Gift Giving on a Budget

The idea of resourceful gift-giving is not a new idea. For the past few decades several organizations have suggested options other than commercialized gift giving to encourage and support our local economies.

Today, when outsourcing and global markets benefit from the fervor of holiday shopping, we are forced to return to our innate resources. We’ve created a monster, and now we have the opportunity to turn the situation around. Instead of spending our hard earned money on cheap, mass produced factory items, let’s consider a few creative solutions.

How many small businesses in your community have recently been forced to close their doors? How many women and men are without jobs? How many of us are hanging by a thread?

Today it’s not unusual for the amount of money spent on an item to mean more than the gift itself. Children and adults compare the monetary value of their gifts, as well as the novelty of technological gadgets.

Our economy and pocketbooks can no longer afford this type of decadence. It doesn’t appear that the state of the economy will improve anytime soon, instead let’s adjust and begin to put our hard earned money back into our own wallets?

Some simple, yet sensible, solutions follow:

For years, friends around the world have exchanged homemade presents with loved ones. Hand-crafted items make meaningful and often romantic gifts. These gifts represent time, thought, and heartfelt appreciation. Baked goods, candles, and hand-knit scarves are a sample of gifts that are likely to warm the heart!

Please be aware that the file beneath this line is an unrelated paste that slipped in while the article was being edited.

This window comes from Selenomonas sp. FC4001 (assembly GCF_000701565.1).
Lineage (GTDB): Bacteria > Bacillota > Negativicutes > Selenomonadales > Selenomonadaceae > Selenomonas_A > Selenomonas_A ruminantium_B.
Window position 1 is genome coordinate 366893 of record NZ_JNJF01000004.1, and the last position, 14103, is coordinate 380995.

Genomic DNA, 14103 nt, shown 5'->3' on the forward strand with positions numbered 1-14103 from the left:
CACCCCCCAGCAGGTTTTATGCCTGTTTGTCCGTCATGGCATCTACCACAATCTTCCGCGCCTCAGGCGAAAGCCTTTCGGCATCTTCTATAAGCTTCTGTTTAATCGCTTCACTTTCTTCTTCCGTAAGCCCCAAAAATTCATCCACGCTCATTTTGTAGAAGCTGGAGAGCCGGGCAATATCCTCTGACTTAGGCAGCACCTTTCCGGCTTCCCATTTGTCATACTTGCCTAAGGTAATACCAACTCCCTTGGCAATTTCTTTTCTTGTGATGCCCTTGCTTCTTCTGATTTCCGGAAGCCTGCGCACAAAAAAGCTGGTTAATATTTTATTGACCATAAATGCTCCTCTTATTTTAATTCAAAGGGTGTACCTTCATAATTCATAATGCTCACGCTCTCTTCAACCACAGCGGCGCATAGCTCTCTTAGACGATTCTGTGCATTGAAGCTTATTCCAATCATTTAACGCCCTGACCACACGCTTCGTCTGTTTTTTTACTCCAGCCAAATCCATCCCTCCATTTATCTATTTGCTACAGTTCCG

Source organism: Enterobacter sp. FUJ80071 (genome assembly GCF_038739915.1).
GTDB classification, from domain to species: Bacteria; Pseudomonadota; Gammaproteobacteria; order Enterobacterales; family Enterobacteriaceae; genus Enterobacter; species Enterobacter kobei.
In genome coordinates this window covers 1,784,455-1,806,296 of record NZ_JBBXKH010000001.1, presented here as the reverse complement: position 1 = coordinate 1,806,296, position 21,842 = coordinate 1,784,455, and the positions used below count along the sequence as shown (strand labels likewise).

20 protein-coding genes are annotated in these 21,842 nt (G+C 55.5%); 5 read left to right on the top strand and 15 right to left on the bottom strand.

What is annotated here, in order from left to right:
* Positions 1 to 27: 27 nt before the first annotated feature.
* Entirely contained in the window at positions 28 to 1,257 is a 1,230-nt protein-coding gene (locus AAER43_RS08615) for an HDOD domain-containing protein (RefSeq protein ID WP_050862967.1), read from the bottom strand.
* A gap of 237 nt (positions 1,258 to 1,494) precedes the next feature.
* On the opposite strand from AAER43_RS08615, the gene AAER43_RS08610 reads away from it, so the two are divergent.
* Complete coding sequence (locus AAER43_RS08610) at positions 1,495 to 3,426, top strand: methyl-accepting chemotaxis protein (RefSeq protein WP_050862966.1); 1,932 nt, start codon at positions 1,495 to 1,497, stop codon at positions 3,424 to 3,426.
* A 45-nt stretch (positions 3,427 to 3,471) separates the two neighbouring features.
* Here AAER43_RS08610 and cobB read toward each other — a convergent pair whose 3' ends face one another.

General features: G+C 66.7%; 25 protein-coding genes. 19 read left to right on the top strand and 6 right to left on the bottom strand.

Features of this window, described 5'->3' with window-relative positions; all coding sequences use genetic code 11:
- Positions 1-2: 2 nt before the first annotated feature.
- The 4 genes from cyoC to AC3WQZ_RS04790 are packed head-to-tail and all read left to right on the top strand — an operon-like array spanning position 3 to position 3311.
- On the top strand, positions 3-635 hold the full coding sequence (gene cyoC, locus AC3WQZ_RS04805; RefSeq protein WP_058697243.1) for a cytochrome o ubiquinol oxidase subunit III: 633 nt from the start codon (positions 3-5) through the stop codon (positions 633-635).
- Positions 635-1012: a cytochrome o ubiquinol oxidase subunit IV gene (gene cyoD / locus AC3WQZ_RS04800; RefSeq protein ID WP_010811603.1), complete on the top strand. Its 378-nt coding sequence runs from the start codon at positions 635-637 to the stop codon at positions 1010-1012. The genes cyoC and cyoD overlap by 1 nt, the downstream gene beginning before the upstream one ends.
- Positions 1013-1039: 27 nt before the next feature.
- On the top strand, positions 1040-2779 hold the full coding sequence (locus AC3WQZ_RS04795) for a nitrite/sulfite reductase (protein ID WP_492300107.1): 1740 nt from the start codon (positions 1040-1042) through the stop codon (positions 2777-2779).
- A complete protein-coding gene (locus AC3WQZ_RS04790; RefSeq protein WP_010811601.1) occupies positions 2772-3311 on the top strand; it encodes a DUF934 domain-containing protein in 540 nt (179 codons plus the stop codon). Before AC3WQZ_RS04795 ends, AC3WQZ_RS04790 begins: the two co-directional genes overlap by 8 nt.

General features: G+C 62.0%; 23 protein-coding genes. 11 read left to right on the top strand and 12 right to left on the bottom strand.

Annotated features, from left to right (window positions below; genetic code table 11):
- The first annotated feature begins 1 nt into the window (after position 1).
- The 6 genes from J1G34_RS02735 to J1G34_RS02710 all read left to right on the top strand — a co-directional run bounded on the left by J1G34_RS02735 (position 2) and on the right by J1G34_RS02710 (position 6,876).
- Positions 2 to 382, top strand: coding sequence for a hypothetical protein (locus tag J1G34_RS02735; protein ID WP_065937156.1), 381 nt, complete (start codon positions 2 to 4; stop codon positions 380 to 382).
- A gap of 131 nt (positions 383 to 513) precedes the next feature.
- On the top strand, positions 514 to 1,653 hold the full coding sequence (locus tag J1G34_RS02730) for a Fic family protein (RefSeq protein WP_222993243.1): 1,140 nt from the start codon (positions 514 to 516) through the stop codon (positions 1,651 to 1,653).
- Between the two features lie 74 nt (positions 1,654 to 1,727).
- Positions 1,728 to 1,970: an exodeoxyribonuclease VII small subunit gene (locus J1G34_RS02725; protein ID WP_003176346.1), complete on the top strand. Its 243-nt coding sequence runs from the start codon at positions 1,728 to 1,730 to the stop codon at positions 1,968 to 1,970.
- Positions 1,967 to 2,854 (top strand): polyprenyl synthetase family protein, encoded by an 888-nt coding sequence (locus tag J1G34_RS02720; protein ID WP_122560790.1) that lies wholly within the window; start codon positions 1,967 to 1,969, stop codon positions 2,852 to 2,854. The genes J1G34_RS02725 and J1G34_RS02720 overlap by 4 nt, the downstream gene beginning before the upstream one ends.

Gift certificates for local shops and restaurants that depend on our business (i.e. hair salons, bowling alleys, restaurants, and local craft stores) can mean far more than an ill-fitting shirt that disintegrates after a few washings.

The gift of time is priceless. Hand-made, or computer generated, gift certificates for services (house cleaning, shopping, and babysitting) can make the perfect gift.

Think twice about the expense of decorations, lights, and wrappings that place American dollars into the hands of the ever expanding Chinese market. Recycled paper and containers serve the purpose just as well and allow for creativity.

Consider a community or neighborhood gift exchange. Gently used items that are no longer being used by one family may provide excellent gifts for families struggling to make ends meet.

It’s time to slow down, be creative, and use our own resources. It’s up to us to place meaning rather than money into our gift-giving.

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